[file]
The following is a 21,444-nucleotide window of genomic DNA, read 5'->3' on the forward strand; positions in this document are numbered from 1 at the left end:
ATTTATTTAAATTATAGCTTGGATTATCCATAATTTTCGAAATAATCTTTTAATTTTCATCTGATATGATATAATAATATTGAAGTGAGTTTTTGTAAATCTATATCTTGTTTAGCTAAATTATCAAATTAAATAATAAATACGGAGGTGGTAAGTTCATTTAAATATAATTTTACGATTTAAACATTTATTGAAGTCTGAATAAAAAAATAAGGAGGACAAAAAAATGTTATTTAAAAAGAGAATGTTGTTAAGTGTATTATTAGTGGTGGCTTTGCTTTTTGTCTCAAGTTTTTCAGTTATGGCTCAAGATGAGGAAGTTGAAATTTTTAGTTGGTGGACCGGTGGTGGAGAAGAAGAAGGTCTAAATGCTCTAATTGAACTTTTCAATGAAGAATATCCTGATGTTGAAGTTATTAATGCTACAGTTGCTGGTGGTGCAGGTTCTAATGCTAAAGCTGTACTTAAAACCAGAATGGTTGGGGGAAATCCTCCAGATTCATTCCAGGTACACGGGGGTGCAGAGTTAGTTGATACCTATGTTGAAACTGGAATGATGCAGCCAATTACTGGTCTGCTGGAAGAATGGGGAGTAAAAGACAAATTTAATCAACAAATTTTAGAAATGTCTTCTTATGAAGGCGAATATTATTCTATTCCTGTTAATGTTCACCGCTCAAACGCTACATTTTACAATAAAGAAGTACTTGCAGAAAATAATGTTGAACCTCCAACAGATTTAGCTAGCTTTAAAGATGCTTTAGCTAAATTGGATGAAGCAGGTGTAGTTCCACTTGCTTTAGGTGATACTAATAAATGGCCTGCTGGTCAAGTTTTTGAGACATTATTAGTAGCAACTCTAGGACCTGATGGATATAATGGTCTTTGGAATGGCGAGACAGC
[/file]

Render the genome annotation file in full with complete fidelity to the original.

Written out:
The following is a 21,444-nucleotide window of genomic DNA, read 5'->3' on the forward strand; positions in this document are numbered from 1 at the left end:
ATTTATTTAAATTATAGCTTGGATTATCCATAATTTTCGAAATAATCTTTTAATTTTCATCTGATATGATATAATAATATTGAAGTGAGTTTTTGTAAATCTATATCTTGTTTAGCTAAATTATCAAATTAAATAATAAATACGGAGGTGGTAAGTTCATTTAAATATAATTTTACGATTTAAACATTTATTGAAGTCTGAATAAAAAAATAAGGAGGACAAAAAAATGTTATTTAAAAAGAGAATGTTGTTAAGTGTATTATTAGTGGTGGCTTTGCTTTTTGTCTCAAGTTTTTCAGTTATGGCTCAAGATGAGGAAGTTGAAATTTTTAGTTGGTGGACCGGTGGTGGAGAAGAAGAAGGTCTAAATGCTCTAATTGAACTTTTCAATGAAGAATATCCTGATGTTGAAGTTATTAATGCTACAGTTGCTGGTGGTGCAGGTTCTAATGCTAAAGCTGTACTTAAAACCAGAATGGTTGGGGGAAATCCTCCAGATTCATTCCAGGTACACGGGGGTGCAGAGTTAGTTGATACCTATGTTGAAACTGGAATGATGCAGCCAATTACTGGTCTGCTGGAAGAATGGGGAGTAAAAGACAAATTTAATCAACAAATTTTAGAAATGTCTTCTTATGAAGGCGAATATTATTCTATTCCTGTTAATGTTCACCGCTCAAACGCTACATTTTACAATAAAGAAGTACTTGCAGAAAATAATGTTGAACCTCCAACAGATTTAGCTAGCTTTAAAGATGCTTTAGCTAAATTGGATGAAGCAGGTGTAGTTCCACTTGCTTTAGGTGATACTAATAAATGGCCTGCTGGTCAAGTTTTTGAGACATTATTAGTAGCAACTCTAGGACCTGATGGATATAATGGTCTTTGGAATGGCGAGACAGC